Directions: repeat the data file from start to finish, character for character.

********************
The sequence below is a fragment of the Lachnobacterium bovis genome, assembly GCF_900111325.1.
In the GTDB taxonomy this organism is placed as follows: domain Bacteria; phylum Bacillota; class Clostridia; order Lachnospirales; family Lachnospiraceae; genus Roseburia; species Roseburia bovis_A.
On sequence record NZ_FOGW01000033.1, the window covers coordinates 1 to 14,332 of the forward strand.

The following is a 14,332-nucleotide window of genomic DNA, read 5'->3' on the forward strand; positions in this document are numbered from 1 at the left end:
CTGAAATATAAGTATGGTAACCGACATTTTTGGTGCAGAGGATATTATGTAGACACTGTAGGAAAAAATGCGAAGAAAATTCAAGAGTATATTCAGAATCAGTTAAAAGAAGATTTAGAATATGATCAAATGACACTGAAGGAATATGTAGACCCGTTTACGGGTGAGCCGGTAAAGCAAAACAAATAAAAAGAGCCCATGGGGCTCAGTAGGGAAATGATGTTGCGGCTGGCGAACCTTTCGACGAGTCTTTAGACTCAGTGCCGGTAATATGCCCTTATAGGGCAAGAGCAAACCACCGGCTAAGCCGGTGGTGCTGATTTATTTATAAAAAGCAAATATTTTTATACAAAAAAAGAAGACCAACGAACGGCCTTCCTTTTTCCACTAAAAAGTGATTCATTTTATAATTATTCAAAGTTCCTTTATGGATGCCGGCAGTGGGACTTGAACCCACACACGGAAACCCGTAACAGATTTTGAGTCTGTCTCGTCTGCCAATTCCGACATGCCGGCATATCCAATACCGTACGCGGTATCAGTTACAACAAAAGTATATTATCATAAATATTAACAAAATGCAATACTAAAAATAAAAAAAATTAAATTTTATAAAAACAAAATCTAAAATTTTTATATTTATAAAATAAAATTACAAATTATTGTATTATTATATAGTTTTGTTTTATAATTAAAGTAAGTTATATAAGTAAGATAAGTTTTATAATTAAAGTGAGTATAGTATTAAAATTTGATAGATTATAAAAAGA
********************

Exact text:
The sequence below is a fragment of the Lachnobacterium bovis genome, assembly GCF_900111325.1.
In the GTDB taxonomy this organism is placed as follows: domain Bacteria; phylum Bacillota; class Clostridia; order Lachnospirales; family Lachnospiraceae; genus Roseburia; species Roseburia bovis_A.
On sequence record NZ_FOGW01000033.1, the window covers coordinates 1 to 14,332 of the forward strand.

The following is a 14,332-nucleotide window of genomic DNA, read 5'->3' on the forward strand; positions in this document are numbered from 1 at the left end:
CTGAAATATAAGTATGGTAACCGACATTTTTGGTGCAGAGGATATTATGTAGACACTGTAGGAAAAAATGCGAAGAAAATTCAAGAGTATATTCAGAATCAGTTAAAAGAAGATTTAGAATATGATCAAATGACACTGAAGGAATATGTAGACCCGTTTACGGGTGAGCCGGTAAAGCAAAACAAATAAAAAGAGCCCATGGGGCTCAGTAGGGAAATGATGTTGCGGCTGGCGAACCTTTCGACGAGTCTTTAGACTCAGTGCCGGTAATATGCCCTTATAGGGCAAGAGCAAACCACCGGCTAAGCCGGTGGTGCTGATTTATTTATAAAAAGCAAATATTTTTATACAAAAAAAGAAGACCAACGAACGGCCTTCCTTTTTCCACTAAAAAGTGATTCATTTTATAATTATTCAAAGTTCCTTTATGGATGCCGGCAGTGGGACTTGAACCCACACACGGAAACCCGTAACAGATTTTGAGTCTGTCTCGTCTGCCAATTCCGACATGCCGGCATATCCAATACCGTACGCGGTATCAGTTACAACAAAAGTATATTATCATAAATATTAACAAAATGCAATACTAAAAATAAAAAAAATTAAATTTTATAAAAACAAAATCTAAAATTTTTATATTTATAAAATAAAATTACAAATTATTGTATTATTATATAGTTTTGTTTTATAATTAAAGTAAGTTATATAAGTAAGATAAGTTTTATAATTAAAGTGAGTATAGTATTAAAATTTGATAGATTATAAAAAGA